Let’s also assume, for the sake of the argument, that me and my computer are out of the equation (no Rubber-hose cryptanalysis, no system hacking, etc), all the world has it’s the kdbx file, the protocol info (below) and some hints about the password.

Details: Encryption Algorithm: AES 256 Bit Key Derivation function: Argon2 (KDBX4) Transform rounds: 11, Memory usage 64 MiB Parallelism 4 Threads, (Benchmarked for 1 second delay). Only Password, no key file.

Password: 49 characters, that don’t include words in the dictionary (perhaps just accidentally, 3-letter words), however, not even randomly generated.

The question is: how likely is it that the file is decrypted within 100 years?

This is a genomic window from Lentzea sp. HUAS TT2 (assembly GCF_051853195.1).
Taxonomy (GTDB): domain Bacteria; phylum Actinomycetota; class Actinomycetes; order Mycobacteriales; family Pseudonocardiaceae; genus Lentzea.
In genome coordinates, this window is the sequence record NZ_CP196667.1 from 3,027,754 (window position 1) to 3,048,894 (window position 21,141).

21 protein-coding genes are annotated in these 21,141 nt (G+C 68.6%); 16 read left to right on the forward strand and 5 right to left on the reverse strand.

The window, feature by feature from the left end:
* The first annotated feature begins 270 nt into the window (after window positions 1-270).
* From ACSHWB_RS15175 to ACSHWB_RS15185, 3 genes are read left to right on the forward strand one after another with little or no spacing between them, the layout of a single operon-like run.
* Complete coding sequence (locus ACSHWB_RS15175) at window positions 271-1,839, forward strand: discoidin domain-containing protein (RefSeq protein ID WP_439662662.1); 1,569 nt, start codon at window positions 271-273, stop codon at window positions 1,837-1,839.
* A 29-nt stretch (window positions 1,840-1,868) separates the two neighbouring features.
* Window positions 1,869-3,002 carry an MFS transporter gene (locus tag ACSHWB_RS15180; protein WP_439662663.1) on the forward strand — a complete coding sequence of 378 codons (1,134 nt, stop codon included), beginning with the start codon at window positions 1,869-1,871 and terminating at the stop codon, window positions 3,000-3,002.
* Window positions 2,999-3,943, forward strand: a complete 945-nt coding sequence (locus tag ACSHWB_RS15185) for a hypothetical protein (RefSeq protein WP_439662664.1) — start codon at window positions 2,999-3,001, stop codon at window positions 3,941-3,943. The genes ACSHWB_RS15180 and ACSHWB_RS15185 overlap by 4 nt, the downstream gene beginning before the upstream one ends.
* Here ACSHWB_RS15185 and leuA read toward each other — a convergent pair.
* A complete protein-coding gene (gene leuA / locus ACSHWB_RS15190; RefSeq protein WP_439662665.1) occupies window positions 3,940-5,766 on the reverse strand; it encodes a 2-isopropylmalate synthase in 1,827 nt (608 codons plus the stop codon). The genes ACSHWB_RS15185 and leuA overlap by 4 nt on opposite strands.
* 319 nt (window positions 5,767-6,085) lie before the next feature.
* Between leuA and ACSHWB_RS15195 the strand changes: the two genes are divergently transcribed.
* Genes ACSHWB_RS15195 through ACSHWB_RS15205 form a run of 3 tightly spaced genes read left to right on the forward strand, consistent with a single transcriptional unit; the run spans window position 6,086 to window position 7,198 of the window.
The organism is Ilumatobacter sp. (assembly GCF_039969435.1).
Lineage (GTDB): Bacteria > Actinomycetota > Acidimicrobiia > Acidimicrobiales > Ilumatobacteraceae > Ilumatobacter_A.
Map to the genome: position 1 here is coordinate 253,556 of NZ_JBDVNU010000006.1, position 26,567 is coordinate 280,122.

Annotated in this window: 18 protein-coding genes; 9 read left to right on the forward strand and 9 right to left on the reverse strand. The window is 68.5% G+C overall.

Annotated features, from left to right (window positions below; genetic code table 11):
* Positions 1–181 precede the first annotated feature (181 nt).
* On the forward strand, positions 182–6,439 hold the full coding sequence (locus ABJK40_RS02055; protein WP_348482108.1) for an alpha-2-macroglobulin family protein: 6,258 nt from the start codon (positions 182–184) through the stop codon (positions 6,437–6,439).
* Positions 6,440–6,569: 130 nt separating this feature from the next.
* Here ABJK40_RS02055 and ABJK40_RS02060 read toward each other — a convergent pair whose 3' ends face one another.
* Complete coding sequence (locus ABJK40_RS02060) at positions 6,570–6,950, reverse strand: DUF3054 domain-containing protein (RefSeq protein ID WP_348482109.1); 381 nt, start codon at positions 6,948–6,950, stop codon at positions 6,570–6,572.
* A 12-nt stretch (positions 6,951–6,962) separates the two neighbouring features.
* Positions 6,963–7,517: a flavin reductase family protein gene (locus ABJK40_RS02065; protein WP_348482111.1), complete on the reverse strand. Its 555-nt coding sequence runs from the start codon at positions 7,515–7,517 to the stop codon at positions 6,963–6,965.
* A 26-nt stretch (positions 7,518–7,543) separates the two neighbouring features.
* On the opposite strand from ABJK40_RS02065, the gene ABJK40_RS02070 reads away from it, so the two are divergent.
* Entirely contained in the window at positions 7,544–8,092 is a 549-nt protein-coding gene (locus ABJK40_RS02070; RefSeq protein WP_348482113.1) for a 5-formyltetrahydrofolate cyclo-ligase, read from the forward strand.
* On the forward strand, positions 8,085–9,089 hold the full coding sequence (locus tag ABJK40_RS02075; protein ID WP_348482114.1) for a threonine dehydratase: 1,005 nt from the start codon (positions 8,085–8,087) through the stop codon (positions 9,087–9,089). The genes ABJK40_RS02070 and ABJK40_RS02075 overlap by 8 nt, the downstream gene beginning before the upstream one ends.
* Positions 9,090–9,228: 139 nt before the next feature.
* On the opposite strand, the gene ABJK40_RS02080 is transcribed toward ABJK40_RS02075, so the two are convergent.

How can I upload an SSH key to a system that doesn’t use passwords?

I would like to create a public/private keypair and upload the public key to a server that I want to log onto.

However, that server has already been configured to allow no password authentication of any kind – only key based authentication is allowed.

How do I upload my public key to that system ? I have no way to log in …

Just to be clear – I understand very well how to scp my public key to the remote .ssh/authorized_keys file – that is not the issue – the problem is, if password auth is disabled, how can I get the key to them in the first place ?